British ‘three-tier’ sheep system could be the way forward
IT’S the time of year for organising and shopping around.
I am currently pricing different rations for ewe’s pre-lambing. There is a big difference in pricing from mill to mill, but also a variation in the quality of the products in the different feeds.
I always look for quality ingredients in the rations — such as barley, soya bean meal and maize — and I prefer feeding a ration over a nut.
I feel I can judge the quality of the mix better by looking at a ration.
Hopefully my silage results will show decent levels of protein and en- ergy which will allow me to reduce the amount of meal I will have to feed pre-lambing.
With the recent cold and wet weather conditions I expect that I will have to feed a little bit earlier than usual.
Ground is saturated and bare and the risk of fluke is high with the wet weather we have experienced over the past few months.
The ewes were dosed for fluke earlier on and will get another dose around Christmas time when there is help around.
I haven’t tested for fluke, but from previous experience with these weather conditions it potentially could be a big problem if left untreated.
Looking back at the sheep trade for 2017 there were perhaps more positives than negatives.
The hogget, ewe and ram kill numbers were up this year. The lamb kill is also up across the country to date by 5pc.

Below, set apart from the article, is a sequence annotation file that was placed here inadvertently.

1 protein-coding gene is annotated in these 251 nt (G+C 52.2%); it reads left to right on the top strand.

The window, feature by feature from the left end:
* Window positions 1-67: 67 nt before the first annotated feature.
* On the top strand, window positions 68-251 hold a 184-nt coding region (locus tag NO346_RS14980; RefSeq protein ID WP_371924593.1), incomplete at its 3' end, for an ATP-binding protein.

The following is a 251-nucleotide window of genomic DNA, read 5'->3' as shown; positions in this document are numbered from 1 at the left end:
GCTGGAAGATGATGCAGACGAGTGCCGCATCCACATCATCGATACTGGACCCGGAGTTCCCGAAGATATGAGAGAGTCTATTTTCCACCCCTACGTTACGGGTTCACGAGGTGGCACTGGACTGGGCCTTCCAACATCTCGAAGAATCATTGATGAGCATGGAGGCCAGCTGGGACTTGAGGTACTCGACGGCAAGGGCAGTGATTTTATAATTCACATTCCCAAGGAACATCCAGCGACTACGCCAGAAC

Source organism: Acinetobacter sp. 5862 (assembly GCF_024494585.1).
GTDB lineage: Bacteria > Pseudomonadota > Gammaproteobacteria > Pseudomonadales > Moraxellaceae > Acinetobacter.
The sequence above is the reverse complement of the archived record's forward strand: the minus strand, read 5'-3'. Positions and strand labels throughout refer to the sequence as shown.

It is positive to see numbers up and also at this stage of the year that price is creeping up.
The price of spring lamb was sluggish to start with, but when the hogget trade dried up lamb prices recovered and were quite stable all summer.
Store lambs on the other hand started off well in late June but prices and demand plummeted after this.
Many mart reports from all over the country saw poor sales for breeding sheep.
This was surprising given the lamb trade in the factories was quite stable.
The specialised and organised sheep sales went well throughout the coun- try. Farmers in these groups are producing top quality breeding stock.
Looking forward, the talk of Brexit is a big issue for the farming community with many uncertainties around borders and tariffs. It is something that will be discussed for years to come.
One issue that I see facing the sheep industry is the exodus of young sheep farmers or potential sheep farmers, particularly in hill farming areas.
Most family farms are not in a position to pass on the family farm to the next generation until they are of pension age.
By then the younger generation have lost or are losing interest.
Hill farming is facing this head on and we could be watching the last generation of farmers farming the mountains and hills.
The panic that occurred a few years ago about the need for de-stocking on the mountains has now gone full circle where hills and mountains are under-grazed and to the point they are a serious hazard in the summer as we saw with the many gorse fires this year.
It is not too late to save the tradition of hill farming, but serious steps must be taken to preserve this way of life and to manage the mountains and hills in a sustainable way.
The British ‘three-tier system’ of farming sheep could potentially help the whole sheep sector here.
This system sees hill and upland ewes mated with maternal breeds and the offspring are sold onto lowland and commercial farms for producing prime lamb with good carcass quality
High health status replacements are bred from the hill flocks which gives the lowland farms a selection of maternal replacements.
This allows the commercial farms to keep their farm focused on producing factory and or butcher type lambs.
It also can help hill farmers by providing them with an alternative market for their lamb.
This is a system that has been proven in the UK for hundreds of years and has the potential to succeed here.
Merry Christmas to everyone and best wishes for 2018.
Tom Staunton farms in Tourmakeady, Co Mayo